"The nature of Harry's and my jobs brought us into frequent and sometimes intense conflict over politics and policy. But I never doubted that Harry was always doing what he earnestly, deeply felt was right for Nevada and our country," the Kentucky Republican said. "He will rightly go down in history as a crucial, pivotal figure in the development and history of his beloved home state."

Reid also used his power to lift up the careers of younger politicians, like Sen. Catherine Cortez Masto, whom the former Senate majority leader recruited to run for his seat when he was retiring in 2016.

"Harry Reid was a champion for Nevada, helping preserve our precious environmental treasures, strengthen our rural communities, and build up our great cities," Cortez Masto recalled in a statement on Tuesday. "The American people are better off because of the leadership of Senator Harry Reid."
7:59 a.m. ET, December 29, 2021

Former Presidents honor Reid's career and legacy

From CNN's Dan Merica and Paul LeBlanc

Former President Barack Obama released a letter he had written to Harry Reid before his death in lieu of a statement.

"I wouldn't have been president had it not been for your encouragement and support, and I wouldn't have got most of what I got done without your skill and determination," Obama wrote. "Here's what I want you to know. You were a great leader in the Senate, and early on you were more generous to me than I had any right to expect."

"As different as we are, I think we both saw something of ourselves in each other - a couple of outsiders who had defied the odds and knew how to take a punch and cared about the little guy. And you know what, we made for a pretty good team," he added.

Former President Bill Clinton also lauded Reid, remembering him as "one of the most effective Senate leaders our country has ever known."

"We will likely never see another public servant quite like him—in personality, command of strategy and tactics, and assuredness in marching to the beat of his own drum," Clinton said in a statement.

9:18 a.m. ET, December 29, 2021

Biden calls Reid one of "the all-time great Senate Majority Leaders in our history"

From CNN's Dan Merica and Paul LeBlanc

Harry Reid, the scrappy former Democratic Senate leader who spearheaded epic legislative battles through three decades in Congress, died on Tuesday at the age of 82.

President Biden, who served with Reid in the Senate, called him one of "the all-time great Senate Majority Leaders in our history" in a statement Tuesday.

He added:

"During the two decades we served together in the United States Senate, and the eight years we worked together while I served as Vice President, Harry met the marker for what I've always believed is the most important thing by which you can measure a person—their action and their word."
"If Harry said he would do something, he did it. If he gave you his word, you could bank on it. That's how he got things done for the good of the country for decades."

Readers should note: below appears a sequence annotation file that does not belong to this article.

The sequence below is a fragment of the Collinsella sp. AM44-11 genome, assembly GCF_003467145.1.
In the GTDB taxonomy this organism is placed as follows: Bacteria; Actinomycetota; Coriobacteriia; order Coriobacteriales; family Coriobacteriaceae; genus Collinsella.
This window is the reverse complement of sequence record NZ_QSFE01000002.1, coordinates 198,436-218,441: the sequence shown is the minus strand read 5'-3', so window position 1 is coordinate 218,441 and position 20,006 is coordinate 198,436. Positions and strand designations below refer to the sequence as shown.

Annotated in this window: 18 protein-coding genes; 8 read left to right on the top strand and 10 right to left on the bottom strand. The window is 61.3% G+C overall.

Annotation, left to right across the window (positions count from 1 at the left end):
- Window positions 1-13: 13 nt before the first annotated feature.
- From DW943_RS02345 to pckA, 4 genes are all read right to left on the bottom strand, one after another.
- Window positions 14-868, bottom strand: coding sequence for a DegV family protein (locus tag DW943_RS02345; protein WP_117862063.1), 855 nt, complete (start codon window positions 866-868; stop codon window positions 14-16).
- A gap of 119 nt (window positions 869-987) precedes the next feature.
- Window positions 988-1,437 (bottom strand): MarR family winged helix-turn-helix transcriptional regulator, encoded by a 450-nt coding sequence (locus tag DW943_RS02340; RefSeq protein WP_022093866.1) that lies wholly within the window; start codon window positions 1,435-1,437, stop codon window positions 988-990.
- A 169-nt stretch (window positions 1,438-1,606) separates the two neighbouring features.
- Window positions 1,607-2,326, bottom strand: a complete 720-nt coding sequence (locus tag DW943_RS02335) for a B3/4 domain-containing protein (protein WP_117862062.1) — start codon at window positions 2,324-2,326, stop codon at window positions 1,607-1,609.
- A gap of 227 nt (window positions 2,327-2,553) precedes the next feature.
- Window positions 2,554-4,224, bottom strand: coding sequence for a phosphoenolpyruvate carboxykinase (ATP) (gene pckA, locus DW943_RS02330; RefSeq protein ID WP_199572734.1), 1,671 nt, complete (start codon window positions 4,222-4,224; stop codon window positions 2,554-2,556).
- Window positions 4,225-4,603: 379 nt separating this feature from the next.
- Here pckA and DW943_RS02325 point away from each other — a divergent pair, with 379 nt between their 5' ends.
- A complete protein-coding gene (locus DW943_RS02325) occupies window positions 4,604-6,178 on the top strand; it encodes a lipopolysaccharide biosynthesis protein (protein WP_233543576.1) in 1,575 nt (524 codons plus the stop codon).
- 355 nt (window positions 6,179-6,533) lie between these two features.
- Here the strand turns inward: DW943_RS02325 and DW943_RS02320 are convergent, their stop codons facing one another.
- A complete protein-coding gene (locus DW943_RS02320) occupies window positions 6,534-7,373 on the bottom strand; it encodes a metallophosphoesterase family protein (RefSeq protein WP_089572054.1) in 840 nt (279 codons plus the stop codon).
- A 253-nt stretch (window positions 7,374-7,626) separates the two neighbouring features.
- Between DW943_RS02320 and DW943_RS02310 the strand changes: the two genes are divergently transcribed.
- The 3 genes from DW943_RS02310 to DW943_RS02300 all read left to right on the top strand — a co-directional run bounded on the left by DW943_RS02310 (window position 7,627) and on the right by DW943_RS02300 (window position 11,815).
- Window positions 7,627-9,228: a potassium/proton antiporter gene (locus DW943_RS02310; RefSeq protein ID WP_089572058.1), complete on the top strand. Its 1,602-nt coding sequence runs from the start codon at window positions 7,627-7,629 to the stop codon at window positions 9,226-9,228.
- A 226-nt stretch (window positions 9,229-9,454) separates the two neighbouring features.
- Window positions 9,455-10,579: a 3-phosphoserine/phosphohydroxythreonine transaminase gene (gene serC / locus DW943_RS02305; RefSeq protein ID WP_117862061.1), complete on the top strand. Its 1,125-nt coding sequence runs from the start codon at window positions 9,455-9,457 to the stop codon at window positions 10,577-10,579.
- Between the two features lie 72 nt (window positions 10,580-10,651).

Biden also tweeted a tribute for Reid, calling him "a dear friend and a giant of our history."

7:44 a.m. ET, December 29, 2021

Longtime former US Sen. Harry Reid died at 82 after a 4-year battle with pancreatic cancer

From CNN's Dan Merica and Paul LeBlanc

Harry Reid, the scrappy former Democratic Senate leader who spearheaded epic legislative battles through three decades in Congress, has died at the age of 82, according to a statement from his wife, Landra Reid.

"I am heartbroken to announce the passing of my husband, former Senate Majority Leader Harry Reid. He died peacefully this afternoon, surrounded by our family, following a courageous, four-year battle with pancreatic cancer," she said in a statement Tuesday.

Reid rose from humble beginnings in Searchlight, Nevada, to become the most powerful politician in Nevada history, capping off his political career as the Democratic leader in the Senate, including eight years in the majority.

He underwent surgery for pancreatic cancer in 2018 and said less than a year later that he was in remission. At the time, he told CNN's Dana Bash that he felt "very good" and that he was "doing fine." But Reid responded to his cancer diagnosis with his usual bluntness, telling The New York Times in 2019: "As soon as you discover you have something on your pancreas, you're dead."

Despite Reid's reputation as a hard bargainer with no qualms about scrapping with his opponents, he was also known as a romantic and the most influential person in his life was his wife, Landra. The two met in high school when Reid was 15. Her father was so opposed to the two dating that Reid and his would-be father-in-law got into a fist fight early in their courtship.

Reid, who was raised agnostic, told Bash in 2015 that their opposition was that they wanted their daughter to marry someone Jewish. They eloped in 1959 during college, converting to Mormonism a year later. Her parents finally came around on him.

Read more about Reid's life here.